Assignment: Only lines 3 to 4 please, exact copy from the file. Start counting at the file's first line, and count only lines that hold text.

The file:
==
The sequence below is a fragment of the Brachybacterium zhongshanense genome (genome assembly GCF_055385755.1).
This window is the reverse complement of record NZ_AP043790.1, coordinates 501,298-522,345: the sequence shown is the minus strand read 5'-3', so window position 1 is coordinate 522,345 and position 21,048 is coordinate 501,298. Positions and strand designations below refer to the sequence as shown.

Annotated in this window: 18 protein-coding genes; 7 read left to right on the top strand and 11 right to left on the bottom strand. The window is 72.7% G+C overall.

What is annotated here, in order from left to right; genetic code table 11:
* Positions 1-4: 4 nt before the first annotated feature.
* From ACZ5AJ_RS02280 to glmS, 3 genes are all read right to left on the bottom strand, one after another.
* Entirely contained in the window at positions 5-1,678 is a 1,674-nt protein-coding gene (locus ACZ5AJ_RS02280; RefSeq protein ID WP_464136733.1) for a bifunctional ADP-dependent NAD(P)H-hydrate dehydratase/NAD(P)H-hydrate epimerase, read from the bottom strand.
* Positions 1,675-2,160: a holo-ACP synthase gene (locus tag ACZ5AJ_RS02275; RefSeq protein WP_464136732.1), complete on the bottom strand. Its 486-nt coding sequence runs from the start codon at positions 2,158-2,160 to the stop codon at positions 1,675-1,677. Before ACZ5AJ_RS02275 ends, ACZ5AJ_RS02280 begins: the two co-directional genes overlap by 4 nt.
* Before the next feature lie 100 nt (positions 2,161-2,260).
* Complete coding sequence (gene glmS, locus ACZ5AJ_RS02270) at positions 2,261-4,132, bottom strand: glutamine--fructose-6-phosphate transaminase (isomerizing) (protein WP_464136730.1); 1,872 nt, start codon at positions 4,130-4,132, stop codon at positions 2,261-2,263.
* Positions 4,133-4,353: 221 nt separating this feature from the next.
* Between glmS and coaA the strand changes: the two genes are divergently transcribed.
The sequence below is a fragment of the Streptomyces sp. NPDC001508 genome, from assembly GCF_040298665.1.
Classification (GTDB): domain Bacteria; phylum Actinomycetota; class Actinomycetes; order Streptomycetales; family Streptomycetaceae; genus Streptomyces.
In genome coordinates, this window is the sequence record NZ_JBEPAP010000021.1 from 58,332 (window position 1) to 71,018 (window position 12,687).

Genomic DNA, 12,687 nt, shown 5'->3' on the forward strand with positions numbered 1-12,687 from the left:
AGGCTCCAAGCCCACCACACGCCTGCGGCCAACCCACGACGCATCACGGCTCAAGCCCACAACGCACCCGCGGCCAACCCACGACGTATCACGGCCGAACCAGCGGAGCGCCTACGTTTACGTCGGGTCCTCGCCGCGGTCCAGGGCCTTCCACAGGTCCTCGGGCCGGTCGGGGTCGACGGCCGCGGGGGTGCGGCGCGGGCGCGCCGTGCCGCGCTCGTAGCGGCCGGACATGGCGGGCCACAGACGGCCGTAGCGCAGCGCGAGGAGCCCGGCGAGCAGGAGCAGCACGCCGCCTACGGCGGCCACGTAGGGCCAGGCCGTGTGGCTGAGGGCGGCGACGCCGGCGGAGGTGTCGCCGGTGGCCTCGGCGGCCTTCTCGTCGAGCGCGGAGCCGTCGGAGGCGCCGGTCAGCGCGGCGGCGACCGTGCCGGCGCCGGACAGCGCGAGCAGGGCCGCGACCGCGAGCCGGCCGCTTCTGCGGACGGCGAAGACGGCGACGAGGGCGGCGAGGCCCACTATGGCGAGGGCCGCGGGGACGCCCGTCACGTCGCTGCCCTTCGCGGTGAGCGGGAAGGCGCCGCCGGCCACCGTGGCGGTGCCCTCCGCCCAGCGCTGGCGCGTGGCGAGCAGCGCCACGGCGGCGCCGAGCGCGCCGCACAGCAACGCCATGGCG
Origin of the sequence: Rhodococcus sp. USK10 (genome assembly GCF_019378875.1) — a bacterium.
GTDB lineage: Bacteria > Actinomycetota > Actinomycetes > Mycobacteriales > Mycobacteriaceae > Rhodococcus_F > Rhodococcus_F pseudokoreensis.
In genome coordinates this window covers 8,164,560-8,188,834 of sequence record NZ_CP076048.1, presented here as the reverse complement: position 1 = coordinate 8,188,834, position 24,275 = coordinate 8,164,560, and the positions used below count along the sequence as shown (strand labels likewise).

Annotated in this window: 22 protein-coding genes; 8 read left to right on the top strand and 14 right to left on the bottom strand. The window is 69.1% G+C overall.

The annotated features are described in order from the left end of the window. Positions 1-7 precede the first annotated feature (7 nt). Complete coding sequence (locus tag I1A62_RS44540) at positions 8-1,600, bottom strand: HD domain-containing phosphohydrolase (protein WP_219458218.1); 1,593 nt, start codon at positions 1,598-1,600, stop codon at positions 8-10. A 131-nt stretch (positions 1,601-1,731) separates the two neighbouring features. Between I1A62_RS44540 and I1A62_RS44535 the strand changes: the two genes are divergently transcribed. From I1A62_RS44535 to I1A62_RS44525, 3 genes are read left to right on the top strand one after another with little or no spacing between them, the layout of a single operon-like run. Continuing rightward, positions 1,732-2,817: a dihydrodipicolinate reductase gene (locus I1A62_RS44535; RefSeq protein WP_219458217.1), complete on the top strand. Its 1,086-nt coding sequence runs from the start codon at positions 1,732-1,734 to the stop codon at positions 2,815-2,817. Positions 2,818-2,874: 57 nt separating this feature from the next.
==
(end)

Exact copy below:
Annotated in this window: 18 protein-coding genes; 7 read left to right on the top strand and 11 right to left on the bottom strand. The window is 72.7% G+C overall.

What is annotated here, in order from left to right; genetic code table 11: